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Nathaniel Hawthorne Quotes

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Ah, but let her cover the mark as she will, the pang of it will be always in her heart.
Nathaniel Hawthorne (The Scarlet Letter - Chapter II, 1850)
She had not known the weight until she felt the freedom.
Nathaniel Hawthorne
Sunlight is painting. 
Nathaniel Hawthorne (The American Notebooks, 1838)
Life is made up of marble and mud.
Nathaniel Hawthorne (The House of Seven Gables, 1851)
A pure hand needs no glove to cover it.
Nathaniel Hawthorne (The Scarlet Letter - Chapter XII, 1850)
What we need for our happiness is often close at hand, if we knew but how to seek for it.
Nathaniel Hawthorne (The American Notebooks, 1837)
What other dungeon is so dark as one's own heart! What jailer so inexorable as one's self!
Nathaniel Hawthorne (The House of Seven Gables, 1851)
How slowly I have made my way in life! How much is still to be done! 
Nathaniel Hawthorne (Letter to Horatio Bridge, 1851)
Death should take me while I am in the mood.
Nathaniel Hawthorne (The Blithedale Romance, 1852)
She could no longer borrow from the future to help her through the present grief.
Nathaniel Hawthorne (The Scarlet Letter - Chapter V, 1850)
There is something truer and more real, than what we can see with the eyes, and touch with the finger.
Nathaniel Hawthorne (Rappaccini's Daughter, 1844)
Every individual has a place to fill in the world, and is important, in some respect, whether he chooses to be so or not.
Nathaniel Hawthorne (The American Notebooks, 1836)
Let men tremble to win the hand of woman, unless they win along with it the utmost passion of her heart.
Nathaniel Hawthorne (The Scarlet Letter - Chapter XV, 1850)
Happiness is a butterfly which when pursued is just out of grasp… But if you will sit down quietly, may alight upon you.
Nathaniel Hawthorne
Who can tell where happiness may come, or where, though an expected guest, it may never show its face?
Nathaniel Hawthorne (The Marble Faun, 1860)
The world owes all its onward impulses to men ill at ease. The happy man inevitably confines himself within ancient limits.
Nathaniel Hawthorne (The House of Seven Gables, 1851)
Nobody, I think, ought to read poetry, or look at pictures or statues, who cannot find a great deal more in them than the poet or artist has actually expressed.
Nathaniel Hawthorne (The Marble Faun, 1860)
We sometimes congratulate ourselves at the moment of waking from a troubled dream: it may be so the moment after death.
Nathaniel Hawthorne (The American Notebooks, 1836)
We must not always talk in the market-place of what happens to us in the forest.
Nathaniel Hawthorne (The Scarlet Letter - Chapter XXII, 1850)
I cannot endure to waste anything so precious as autumnal sunshine by staying in the house.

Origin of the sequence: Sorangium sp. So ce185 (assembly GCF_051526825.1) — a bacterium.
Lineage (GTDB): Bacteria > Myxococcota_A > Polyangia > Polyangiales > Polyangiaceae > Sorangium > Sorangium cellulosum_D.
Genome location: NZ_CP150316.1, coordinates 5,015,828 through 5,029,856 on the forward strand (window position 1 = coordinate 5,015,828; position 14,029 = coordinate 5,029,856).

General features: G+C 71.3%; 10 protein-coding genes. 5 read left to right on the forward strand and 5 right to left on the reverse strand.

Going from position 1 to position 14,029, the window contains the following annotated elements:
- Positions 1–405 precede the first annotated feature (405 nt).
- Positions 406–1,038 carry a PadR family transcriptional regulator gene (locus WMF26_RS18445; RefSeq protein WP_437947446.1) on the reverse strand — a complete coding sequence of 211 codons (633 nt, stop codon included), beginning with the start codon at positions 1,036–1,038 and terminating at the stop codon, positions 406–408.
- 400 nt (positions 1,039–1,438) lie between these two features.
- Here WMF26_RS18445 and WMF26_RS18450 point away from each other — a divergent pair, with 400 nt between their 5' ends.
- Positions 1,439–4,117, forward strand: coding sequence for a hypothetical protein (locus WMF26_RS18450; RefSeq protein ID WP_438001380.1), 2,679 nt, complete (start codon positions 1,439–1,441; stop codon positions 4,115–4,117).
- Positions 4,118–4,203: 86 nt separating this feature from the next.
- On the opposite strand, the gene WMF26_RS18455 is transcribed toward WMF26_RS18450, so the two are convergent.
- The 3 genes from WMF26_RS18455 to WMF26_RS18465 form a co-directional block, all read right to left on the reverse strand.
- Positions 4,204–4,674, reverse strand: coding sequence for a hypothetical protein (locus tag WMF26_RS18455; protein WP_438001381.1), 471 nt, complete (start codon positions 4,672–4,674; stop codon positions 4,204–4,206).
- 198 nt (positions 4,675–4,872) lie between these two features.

Nathaniel Hawthorne (The American Notebooks, 1842)
Love, whether newly born or aroused from a deathlike slumber, must always create sunshine, filling the heart so full of radiance, that it overflows upon the outward world.
Nathaniel Hawthorne (The Scarlet Letter, 1850)
A bodily disease, which we look upon as whole and entire within itself, may, after all, be but a symptom of some ailment in the spiritual part.
Nathaniel Hawthorne (The Scarlet Letter - Chapter X, 1850)
Nervous and excitable persons need to talk a great deal, by way of letting off their steam.
Nathaniel Hawthorne (The English Notebooks, 1853)
Trusting no man as his friend, he could not recognize his enemy when the latter actually appeared.
Nathaniel Hawthorne (The Scarlet Letter - Chapter X, 1850)
If we would know what heaven is before we come thither, let us retire into the depths of our own spirits, and we shall find it there among holy thoughts and feelings.
Nathaniel Hawthorne (The American Notebooks, 1841)
No summer ever came back, and no two summers ever were alike. Times change, and people change; and if our hearts do not change as readily, so much the worse for us.
Nathaniel Hawthorne (The Blithedale Romance, 1852)
Happiness in this world, when it comes, comes incidentally. Make it the object of pursuit, and it leads us a wild-goose chase, and is never attained.
Nathaniel Hawthorne (The American Notebooks, 1851)
Shall we never never get rid of this Past? ... It lies upon the Present like a giant's dead body.
Nathaniel Hawthorne (The House of Seven Gables, 1851)
Caresses, expressions of one sort or another, are necessary to the life of affections, as leaves are to the life of a tree. If they are wholly restrained, love will die at the roots.
Nathaniel Hawthorne (The American Notebooks, 1853)
No man for any considerable period can wear one face to himself and another to the multitude, without finally getting bewildered as to which may be the true.
Nathaniel Hawthorne (The Scarlet Letter - Chapter XX, 1850)
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Nathaniel Hawthorne Biography

Born: July 4, 1804
Died: May 19, 1864

Nathaniel Hawthorne was an American novelist and writer. He is best known for being the author of the highly successful romantic novel "The Scarlet Letter"

Notable Works

Fanshawe (1828)
Twice Told Tales (1837)
The Scarlet Letter (1850)
The House of Seven Gables (1851)
The Blithedale Romance (1852)
Tanglewood Tales (1853)
The Marble Faun (1860)
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